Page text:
Even More Great Horror Movies (21-30)

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I love top ten lists! I have, in fact, already published two top ten lists related to scary movies. “Psycho,” “Halloween,” “The Shining,” “Friday the 13th,” and “The Sixth Sense” are just five of my favorites, and they each appeared somewhere in the (thus far) top 20. My original lists are here and here.

It is a funny thing about horror movies, though. They seem rife not just for sequels but for remakes. Four of the five films mentioned above have been remade (with the original remaining superior in each instance). As I continued the list for this Halloween season with ten more scary movies, I noticed that four of those films have also been, or are currently being, remade. Additionally, one of them is the sequel to a film that was remade, while another one is a remake!

What else can be said, except to remark about the genre’s durability and profitability…and for me to share my list of ten more great scary movies:

21) Stephen King’s It (1990): It was just two months ago when I last re-read Stephen King’s mammoth, 1,100-page masterpiece “It,” about a centuries-old clown from another world who awakens from hibernation every 30 years to feed on the children of turn-a-blind-eye-to-what-displeases-them parents in the haunted river town of Derry, Maine. The book remains a masterpiece. ABC Television Network’s two-night miniseries event, just released on Blu-ray for the first time, is a surprisingly competent (though obviously condensed) adaptation of a book once thought un-filmable (and another version is coming to theaters in 2017!). As a single, 187-minute movie, it plays well, although the cast of child actors leave a more lasting impression than their adult counterparts. Richard Thomas, John-Boy from “The Waltons,” plays “Loser’s Club” leader Bill Denbrough as an adult, while troubled child actor Jonathan Brandis, who committed suicide in 2003, played Bill as a preteen boy. That being said, the actor whose performance lingers longest in your memory is Tim Curry, casting perfection as Pennywise the Dancing Clown, aka “It.” If you like this, see also: “The Stand” (1994), “Storm of the Century” (1999).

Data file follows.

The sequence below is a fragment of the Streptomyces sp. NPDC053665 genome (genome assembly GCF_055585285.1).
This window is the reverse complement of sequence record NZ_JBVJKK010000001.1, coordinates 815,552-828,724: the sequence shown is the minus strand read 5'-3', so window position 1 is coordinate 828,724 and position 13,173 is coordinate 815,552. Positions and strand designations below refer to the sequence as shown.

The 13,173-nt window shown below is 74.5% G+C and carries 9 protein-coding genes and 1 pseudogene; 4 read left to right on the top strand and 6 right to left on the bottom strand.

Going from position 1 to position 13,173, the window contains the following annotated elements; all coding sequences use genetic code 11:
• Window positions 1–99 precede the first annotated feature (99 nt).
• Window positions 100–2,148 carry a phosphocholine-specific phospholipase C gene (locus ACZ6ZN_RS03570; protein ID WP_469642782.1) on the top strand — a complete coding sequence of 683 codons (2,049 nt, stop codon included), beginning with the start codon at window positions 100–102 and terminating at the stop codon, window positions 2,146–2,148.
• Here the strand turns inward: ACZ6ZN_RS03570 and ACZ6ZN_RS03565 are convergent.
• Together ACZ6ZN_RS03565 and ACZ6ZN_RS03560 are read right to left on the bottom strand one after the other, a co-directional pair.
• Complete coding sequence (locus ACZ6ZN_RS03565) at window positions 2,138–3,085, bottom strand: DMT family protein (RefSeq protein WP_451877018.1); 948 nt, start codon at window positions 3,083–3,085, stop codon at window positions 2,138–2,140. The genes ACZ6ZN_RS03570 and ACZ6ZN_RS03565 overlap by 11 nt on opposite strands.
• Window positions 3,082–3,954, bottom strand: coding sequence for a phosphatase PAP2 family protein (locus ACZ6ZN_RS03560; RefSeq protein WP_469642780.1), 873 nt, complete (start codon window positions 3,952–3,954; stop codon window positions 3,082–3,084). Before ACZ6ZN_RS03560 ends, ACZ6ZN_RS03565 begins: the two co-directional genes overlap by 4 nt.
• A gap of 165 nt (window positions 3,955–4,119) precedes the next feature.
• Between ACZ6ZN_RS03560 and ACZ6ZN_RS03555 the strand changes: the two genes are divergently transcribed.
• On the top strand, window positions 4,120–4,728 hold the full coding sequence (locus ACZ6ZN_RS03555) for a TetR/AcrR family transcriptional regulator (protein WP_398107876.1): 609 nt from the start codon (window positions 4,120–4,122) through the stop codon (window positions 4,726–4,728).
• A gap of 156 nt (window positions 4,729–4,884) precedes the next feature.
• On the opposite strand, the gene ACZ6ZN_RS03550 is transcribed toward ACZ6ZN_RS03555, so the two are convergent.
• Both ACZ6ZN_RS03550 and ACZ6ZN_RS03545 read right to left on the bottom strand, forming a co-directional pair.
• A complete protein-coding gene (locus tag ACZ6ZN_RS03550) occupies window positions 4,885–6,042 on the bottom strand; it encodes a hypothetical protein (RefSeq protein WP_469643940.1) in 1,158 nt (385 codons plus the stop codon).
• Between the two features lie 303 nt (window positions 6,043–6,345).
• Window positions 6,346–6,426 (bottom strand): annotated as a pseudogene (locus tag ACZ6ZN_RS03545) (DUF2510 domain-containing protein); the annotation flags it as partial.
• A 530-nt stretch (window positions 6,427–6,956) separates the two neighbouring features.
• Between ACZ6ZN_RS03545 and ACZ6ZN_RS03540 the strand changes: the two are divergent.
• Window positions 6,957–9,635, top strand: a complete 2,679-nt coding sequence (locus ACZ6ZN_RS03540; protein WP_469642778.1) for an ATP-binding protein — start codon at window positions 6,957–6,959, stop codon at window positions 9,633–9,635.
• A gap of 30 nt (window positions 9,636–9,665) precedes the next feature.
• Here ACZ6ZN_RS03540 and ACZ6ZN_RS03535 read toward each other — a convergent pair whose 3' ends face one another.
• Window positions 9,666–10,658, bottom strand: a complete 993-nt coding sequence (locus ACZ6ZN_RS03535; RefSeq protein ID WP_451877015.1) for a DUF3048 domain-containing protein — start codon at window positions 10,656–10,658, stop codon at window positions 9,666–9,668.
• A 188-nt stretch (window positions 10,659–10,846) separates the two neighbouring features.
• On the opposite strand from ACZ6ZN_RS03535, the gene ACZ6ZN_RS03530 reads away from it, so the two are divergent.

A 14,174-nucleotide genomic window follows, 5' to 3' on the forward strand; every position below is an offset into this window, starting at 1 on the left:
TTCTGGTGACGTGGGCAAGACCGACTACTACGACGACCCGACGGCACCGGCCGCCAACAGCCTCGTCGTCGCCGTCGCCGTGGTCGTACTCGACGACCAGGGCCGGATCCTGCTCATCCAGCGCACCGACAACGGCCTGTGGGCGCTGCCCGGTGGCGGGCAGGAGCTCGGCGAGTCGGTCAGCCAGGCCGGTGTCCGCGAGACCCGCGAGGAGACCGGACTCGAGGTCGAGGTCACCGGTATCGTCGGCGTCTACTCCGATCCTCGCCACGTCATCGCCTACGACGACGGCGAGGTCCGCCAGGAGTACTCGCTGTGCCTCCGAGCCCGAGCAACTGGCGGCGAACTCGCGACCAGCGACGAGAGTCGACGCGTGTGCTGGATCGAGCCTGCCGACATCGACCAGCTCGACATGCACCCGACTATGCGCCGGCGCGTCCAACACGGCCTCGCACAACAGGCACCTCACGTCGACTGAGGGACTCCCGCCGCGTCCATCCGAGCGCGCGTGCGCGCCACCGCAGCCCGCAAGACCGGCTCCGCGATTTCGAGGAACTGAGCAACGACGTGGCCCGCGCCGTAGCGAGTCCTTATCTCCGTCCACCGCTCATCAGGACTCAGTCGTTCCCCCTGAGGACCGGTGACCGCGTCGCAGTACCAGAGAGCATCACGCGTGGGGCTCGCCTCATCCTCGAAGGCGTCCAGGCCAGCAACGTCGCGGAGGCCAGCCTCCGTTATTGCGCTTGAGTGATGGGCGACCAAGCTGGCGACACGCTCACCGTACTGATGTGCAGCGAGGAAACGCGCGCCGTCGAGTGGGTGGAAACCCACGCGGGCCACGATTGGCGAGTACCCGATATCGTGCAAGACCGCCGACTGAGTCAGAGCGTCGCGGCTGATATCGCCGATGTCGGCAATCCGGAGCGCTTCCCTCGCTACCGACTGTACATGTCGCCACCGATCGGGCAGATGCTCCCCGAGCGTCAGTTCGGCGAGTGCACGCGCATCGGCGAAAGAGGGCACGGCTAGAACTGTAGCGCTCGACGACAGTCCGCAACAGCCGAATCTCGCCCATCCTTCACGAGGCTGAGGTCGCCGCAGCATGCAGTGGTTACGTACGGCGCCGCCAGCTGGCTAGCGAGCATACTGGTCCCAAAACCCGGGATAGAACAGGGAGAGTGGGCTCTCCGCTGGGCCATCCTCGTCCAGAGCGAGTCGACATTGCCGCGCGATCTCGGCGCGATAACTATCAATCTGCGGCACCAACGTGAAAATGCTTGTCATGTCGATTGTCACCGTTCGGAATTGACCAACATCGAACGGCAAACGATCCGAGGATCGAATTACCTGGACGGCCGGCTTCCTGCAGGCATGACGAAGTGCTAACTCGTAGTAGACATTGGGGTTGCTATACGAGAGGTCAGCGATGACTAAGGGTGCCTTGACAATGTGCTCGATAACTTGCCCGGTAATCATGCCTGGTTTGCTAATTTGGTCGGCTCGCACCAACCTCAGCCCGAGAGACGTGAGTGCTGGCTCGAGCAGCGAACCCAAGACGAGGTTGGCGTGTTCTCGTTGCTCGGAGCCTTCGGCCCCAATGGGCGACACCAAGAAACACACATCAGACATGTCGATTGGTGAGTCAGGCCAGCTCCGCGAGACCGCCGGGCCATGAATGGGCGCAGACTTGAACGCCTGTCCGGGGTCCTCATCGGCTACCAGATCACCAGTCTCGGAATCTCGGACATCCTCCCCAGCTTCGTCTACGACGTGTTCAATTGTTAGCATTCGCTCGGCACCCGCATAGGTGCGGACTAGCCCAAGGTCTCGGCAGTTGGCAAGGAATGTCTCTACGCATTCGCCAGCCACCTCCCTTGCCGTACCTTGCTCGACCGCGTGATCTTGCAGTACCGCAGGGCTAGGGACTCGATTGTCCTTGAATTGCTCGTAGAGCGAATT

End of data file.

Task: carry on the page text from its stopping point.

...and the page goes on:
22) Let the Right One In (2008): This captivating, cold-blooded Swedish vampire movie is refreshingly original, and a terrific addition to the genre. “Låt Den Rätte Komma In” tells of the friendship – and budding romance, perhaps – between Oskar and Eli. One is a pale blond boy whose parents are divorced and who is regularly bullied at school. The other is his 12-year-old brunette neighbor, who never wears shoes, who has blood stains on her sweater, and who only comes out at night. Who is killing the residents of their apartment complex? And why is a woman who was recently bitten suddenly allergic to sunlight? If “Interview with the Vampire” (#8 on my original list) is the vampire movie as elegiac soap opera, then “Let the Right One In” is the vampire movie as art house indie. The film is moody and quite gory…and based on a novel, believe it or not. Young newcomers Kåre Hedebrant (as Oskar) and Lina Leandersson (as Eli) are real finds. I haven’t seen them in anything since then, but they have promising careers ahead of them.  If you like this, see also: “Let Me In” (2010), “Insomnia” (Norwegian version  1997).

23) Misery (1990): Sure, “Misery” is another screen adaptation of another Stephen King work, but the movie (directed by Rob Reiner, with a screenplay by William “The Princess Bride” Goldman) is perhaps more famous for one historic cinematic first: It was the first horror movie to win a major acting Oscar, for Best Actress Kathy Bates! (The feat would be accomplished the next year as well, with Jodie Foster and Anthony Hopkins each winning statuettes for their work in “The Silence of the Lambs,” the #3 horror movie on my original list). As for the plot, it’s a taut one: Paul Sheldon (James Caan), the bestselling author of a series of bodice-ripping romance novels, accidentally drives his car off the road during a Colorado blizzard. He is rescued by Annie Wilkes (Bates, unforgettable), who nurses him back to health…and, as his self-proclaimed “number one fan,” refuses to let him leave. If you like this, see also: “Dolores Claiborne” (1995), “Secret Window” (2004).